Portrait of the enfant terrible of German Cinema who died in 1982: Rainer Werner Fassbinder. Von Praunheim was fascinated by the contradiction between his wild life and the bourgeois dramas he made.
In ‘Für mich gab’s nur noch Fassbinder!’ – Die glücklichen Opfer der Rainer Werner F. (to quote the complete title), Von Praunheim provides a beautiful portrait of the enfant terrible of German cinema who died in 1982. Von Praunheim describes his personal attitude to Fassbinder as follows: ‘Fassbinder, I knew him when he was starting out, and I couldn’t like him. I was jealous of him, envious, and I never liked melodrama. It was only after his death that I really became aware of his qualities. I was fascinated by his wild life – contrast with bourgeois dramas – and his courage to live out the most extreme situations.’ Von Praunheim’s documentary, intended to expose Fassbinder’s personality and his work approach, looks at his favourite actresses, from Hanna Schygulla to Jeanne Moreau. Irm Hermann, who acted in nineteen of his films, has a very special place. In addition, Von Praunheim interviews the owner of the local bar, Fassbinder’s former editor Juliane Lorenz, who now controls his estate, and cameraman Michael Ballhaus. It provides an unusual insight into the `Fassbinder phenomenon’. –IFFR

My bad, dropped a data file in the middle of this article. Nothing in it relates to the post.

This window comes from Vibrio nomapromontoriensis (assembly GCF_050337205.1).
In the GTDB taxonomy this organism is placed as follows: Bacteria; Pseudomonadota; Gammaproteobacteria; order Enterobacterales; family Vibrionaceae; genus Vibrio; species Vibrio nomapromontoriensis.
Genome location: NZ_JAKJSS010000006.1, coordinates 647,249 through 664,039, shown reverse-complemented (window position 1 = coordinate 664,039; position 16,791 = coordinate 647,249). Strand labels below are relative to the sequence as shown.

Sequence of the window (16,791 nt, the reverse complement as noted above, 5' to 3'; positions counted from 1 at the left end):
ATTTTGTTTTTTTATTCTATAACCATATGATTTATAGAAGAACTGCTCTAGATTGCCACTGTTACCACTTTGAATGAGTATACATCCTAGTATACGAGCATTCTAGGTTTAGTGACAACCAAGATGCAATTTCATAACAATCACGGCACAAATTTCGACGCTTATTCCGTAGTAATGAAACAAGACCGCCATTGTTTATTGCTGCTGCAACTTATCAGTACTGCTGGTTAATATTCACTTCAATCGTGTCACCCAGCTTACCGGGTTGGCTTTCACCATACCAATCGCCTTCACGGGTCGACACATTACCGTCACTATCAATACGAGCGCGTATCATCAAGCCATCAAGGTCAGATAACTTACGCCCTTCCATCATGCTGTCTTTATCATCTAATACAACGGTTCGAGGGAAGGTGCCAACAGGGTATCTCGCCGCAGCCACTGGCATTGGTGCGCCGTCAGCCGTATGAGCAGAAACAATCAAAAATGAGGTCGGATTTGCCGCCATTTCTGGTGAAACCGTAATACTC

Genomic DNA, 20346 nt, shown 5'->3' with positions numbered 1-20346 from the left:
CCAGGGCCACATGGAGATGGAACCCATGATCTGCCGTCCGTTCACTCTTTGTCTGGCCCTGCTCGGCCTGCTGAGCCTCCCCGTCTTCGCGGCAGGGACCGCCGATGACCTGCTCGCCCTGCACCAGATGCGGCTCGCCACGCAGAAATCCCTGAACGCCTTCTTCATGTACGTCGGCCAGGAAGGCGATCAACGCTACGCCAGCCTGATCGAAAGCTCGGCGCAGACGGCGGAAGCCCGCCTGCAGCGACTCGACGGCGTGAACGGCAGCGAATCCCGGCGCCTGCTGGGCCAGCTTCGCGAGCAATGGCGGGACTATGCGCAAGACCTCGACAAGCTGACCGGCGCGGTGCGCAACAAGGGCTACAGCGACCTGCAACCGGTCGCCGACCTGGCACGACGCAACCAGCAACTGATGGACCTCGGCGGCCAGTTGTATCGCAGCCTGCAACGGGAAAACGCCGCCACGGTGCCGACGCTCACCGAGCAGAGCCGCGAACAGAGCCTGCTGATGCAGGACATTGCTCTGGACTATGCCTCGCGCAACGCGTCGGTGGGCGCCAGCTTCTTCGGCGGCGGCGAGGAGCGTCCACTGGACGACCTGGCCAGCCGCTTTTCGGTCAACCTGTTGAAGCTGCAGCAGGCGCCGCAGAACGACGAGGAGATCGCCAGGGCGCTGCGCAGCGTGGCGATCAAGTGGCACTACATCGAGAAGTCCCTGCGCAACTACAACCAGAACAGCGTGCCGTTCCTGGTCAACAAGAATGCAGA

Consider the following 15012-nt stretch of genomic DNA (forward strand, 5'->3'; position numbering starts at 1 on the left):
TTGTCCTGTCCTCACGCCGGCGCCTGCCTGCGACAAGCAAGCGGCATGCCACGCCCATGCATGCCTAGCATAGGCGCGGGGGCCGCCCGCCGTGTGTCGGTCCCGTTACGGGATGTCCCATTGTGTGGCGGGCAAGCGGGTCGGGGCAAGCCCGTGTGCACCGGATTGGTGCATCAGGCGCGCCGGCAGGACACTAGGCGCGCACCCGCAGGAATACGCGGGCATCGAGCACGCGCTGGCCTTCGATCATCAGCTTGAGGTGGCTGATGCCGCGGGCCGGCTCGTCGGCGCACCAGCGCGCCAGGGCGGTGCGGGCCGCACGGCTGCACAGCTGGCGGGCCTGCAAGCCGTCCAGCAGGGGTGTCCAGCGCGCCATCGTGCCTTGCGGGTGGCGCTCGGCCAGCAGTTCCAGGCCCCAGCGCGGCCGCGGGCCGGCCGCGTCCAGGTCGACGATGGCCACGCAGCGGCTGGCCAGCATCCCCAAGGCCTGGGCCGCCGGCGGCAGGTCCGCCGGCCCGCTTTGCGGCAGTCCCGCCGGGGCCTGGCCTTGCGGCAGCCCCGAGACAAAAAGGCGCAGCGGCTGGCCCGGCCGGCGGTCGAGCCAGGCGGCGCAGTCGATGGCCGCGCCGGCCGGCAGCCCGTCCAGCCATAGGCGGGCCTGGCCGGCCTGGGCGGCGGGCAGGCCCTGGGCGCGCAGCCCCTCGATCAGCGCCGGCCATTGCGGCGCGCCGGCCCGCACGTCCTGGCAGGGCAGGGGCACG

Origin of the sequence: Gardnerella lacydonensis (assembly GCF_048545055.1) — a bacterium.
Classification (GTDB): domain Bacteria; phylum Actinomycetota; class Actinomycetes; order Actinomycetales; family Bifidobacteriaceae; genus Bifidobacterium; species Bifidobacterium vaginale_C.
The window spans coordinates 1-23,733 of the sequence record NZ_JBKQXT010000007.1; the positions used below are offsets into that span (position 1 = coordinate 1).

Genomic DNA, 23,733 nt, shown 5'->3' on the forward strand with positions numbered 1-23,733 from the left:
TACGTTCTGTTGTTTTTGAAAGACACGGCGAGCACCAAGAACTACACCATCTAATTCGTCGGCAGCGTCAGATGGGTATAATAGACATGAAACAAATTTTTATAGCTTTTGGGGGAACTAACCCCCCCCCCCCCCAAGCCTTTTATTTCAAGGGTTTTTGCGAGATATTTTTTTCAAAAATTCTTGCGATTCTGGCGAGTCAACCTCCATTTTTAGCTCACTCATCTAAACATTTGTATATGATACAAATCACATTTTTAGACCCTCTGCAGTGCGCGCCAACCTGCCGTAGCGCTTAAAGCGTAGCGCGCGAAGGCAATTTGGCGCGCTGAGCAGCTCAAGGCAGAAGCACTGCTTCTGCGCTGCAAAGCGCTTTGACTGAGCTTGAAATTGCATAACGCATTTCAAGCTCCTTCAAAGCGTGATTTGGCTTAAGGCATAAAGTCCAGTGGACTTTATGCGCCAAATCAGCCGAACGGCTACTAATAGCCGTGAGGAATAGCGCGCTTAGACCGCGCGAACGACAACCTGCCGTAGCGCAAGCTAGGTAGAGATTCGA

Rosa von Praunheim, born November 25, 1942, in Riga, during the German occupation under his real name Holger Radtke, grew up with his adoptive parents in East Berlin under the name Holger Bernhard Bruno Mischwitzky. After the escape to West Germany in 1953, the family lived at first in the Rhineland and eventually settled in Frankfurt am Main. In Frankfurt, von Praunheim attended a classical language high school but left already after finishing secondary school level. He started to study painting at Offenbach’s Werkkunstschule (today: Hochschule für Gestaltung – HfG). One year later, he transferred to Berlin’s Hochschule für Bildende Künste but did not graduate any of his studies. At this time, during the 1960s, he assumed his stage name Rosa von Praunheim, as reminiscence to his Frankfurt quarter Praunheim and to the “Rosa Winkel” (pink triangle) – the symbol, homosexuals had to wear in the concentration camps during the Third Reich.
In 1967, Rosa von Praunheim made his movie… read more